Investigation

        Depending on the circumstances, the initial information received by the Office of Student Development may require additional investigation. Investigations may be carried out by the director of student development or designee, Campus Safety and Police, or the Title IX Coordinator or designee.

        The purpose of the investigation is to gather enough information for the director of student development to determine what, if any, resolution process will be employed. Investigations may involve collecting written statements, conducting interviews, reviewing documentation, or other methods.

        If a complainant is involved, the director of student development or designee will work with the complainant to determine how they would prefer the situation be resolved. Whenever possible, the complainant's preference for resolution will be respected. In some situations, however, the College may determine that it must utilize a certain resolution process regardless of the complainant's request.

        Except under emergency circumstances and as necessary to conduct repair and maintenance or secure College property, premises occupied by students and their personal possessions will not be searched unless authorization has been obtained from the Office of Student Affairs or an appropriate legal authority. Such authorization must be requested and granted before a search is conducted. If possible, the student should be present during the search. Students may also authorize a search of their occupied premises or personal possessions.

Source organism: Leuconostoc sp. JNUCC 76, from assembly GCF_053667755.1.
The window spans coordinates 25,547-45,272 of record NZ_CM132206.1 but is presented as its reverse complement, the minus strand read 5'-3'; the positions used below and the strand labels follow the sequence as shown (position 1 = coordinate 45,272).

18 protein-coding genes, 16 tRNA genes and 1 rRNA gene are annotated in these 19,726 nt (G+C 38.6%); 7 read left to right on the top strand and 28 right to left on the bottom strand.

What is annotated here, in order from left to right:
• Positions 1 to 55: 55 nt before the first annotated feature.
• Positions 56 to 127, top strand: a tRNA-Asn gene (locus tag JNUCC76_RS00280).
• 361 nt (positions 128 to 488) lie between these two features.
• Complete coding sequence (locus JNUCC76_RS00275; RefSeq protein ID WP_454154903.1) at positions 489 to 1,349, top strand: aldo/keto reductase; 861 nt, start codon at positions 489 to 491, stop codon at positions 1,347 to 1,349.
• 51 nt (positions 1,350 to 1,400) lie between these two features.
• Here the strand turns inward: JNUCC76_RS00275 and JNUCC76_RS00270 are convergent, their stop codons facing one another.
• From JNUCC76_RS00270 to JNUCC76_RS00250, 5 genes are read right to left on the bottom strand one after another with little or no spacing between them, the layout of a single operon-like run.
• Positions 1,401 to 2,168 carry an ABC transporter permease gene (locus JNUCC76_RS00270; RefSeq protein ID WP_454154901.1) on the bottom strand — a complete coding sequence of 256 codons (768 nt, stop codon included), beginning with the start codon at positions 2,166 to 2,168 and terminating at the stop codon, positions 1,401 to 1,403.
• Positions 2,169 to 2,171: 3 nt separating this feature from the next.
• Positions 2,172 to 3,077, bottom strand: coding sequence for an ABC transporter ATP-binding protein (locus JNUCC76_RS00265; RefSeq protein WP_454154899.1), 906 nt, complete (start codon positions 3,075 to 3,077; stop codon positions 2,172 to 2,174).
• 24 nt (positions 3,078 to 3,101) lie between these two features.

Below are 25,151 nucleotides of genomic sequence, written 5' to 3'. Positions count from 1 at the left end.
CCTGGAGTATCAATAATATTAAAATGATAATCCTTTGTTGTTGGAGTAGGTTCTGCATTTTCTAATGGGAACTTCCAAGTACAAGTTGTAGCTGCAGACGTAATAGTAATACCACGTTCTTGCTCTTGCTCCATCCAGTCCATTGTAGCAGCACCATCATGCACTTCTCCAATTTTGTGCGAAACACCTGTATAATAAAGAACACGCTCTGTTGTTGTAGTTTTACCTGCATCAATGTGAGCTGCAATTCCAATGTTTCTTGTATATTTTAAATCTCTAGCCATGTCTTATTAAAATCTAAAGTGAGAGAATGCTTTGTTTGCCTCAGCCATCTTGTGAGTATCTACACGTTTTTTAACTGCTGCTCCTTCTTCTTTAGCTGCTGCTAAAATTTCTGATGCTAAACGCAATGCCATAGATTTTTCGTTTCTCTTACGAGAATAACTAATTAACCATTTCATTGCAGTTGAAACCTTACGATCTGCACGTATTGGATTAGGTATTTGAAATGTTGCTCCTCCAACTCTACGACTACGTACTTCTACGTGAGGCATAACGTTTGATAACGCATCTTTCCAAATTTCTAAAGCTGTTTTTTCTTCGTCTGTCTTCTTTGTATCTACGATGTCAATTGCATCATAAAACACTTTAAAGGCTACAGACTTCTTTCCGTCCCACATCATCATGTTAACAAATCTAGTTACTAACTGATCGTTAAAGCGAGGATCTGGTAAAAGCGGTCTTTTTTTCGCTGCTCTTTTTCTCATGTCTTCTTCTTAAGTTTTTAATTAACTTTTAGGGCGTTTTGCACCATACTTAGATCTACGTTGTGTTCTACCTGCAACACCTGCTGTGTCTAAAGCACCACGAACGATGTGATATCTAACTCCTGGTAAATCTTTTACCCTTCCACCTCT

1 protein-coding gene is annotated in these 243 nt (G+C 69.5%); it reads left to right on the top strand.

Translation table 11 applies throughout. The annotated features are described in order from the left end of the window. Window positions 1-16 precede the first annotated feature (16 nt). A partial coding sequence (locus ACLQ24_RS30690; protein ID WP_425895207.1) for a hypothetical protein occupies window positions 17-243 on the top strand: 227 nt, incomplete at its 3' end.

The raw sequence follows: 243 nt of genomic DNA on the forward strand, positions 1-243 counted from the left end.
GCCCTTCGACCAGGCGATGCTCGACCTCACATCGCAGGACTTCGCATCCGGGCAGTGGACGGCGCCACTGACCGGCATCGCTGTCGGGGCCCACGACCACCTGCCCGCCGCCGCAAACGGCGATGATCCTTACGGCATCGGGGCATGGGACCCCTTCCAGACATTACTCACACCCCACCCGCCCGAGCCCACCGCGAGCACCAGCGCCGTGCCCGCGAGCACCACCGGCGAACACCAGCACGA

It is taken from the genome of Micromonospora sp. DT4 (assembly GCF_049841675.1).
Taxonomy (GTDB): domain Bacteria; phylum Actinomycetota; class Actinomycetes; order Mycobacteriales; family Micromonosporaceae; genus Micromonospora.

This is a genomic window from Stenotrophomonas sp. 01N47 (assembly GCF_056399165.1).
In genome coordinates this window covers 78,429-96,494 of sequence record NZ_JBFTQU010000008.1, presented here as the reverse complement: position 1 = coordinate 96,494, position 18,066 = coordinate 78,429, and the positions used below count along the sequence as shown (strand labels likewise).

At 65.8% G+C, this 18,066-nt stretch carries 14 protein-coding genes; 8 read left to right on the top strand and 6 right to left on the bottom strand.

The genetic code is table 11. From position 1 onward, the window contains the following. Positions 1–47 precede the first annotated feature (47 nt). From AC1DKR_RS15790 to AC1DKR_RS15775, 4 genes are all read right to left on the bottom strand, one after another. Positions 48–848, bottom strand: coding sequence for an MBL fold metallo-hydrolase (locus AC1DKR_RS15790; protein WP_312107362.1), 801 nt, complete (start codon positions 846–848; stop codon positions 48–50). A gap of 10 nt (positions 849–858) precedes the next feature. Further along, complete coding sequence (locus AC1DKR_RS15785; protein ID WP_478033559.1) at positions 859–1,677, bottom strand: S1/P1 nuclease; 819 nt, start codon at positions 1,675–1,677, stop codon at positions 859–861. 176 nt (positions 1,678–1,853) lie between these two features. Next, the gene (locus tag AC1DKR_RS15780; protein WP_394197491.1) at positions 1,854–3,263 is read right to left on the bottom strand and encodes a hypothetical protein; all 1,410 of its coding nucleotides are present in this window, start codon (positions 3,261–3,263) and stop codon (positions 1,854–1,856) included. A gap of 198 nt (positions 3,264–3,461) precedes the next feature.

Allegations

        Once information has been received and an investigation has been conducted as necessary, the director of student development will review the information to determine if there is reasonable cause to allege a violation of policy. Reasonable cause means that some credible information exists to support the allegation. A complaint wholly unsupported by any credible information will not lead to an allegation. 

        If reasonable cause is determined to exist, the director of student development will determine which process will be used. A respondent may then receive a written allegation letter explaining which policy or policies are alleged to have been violated and the process that will be used to resolve the allegation.

        Concurrent Criminal Proceedings

        Although the student conduct process is separate from and serves a different purpose than the criminal and civil processes, some behaviors that result in a student conduct process may also subject a respondent to criminal or civil proceedings. The College process will typically proceed at its regular pace, independent of any outside process.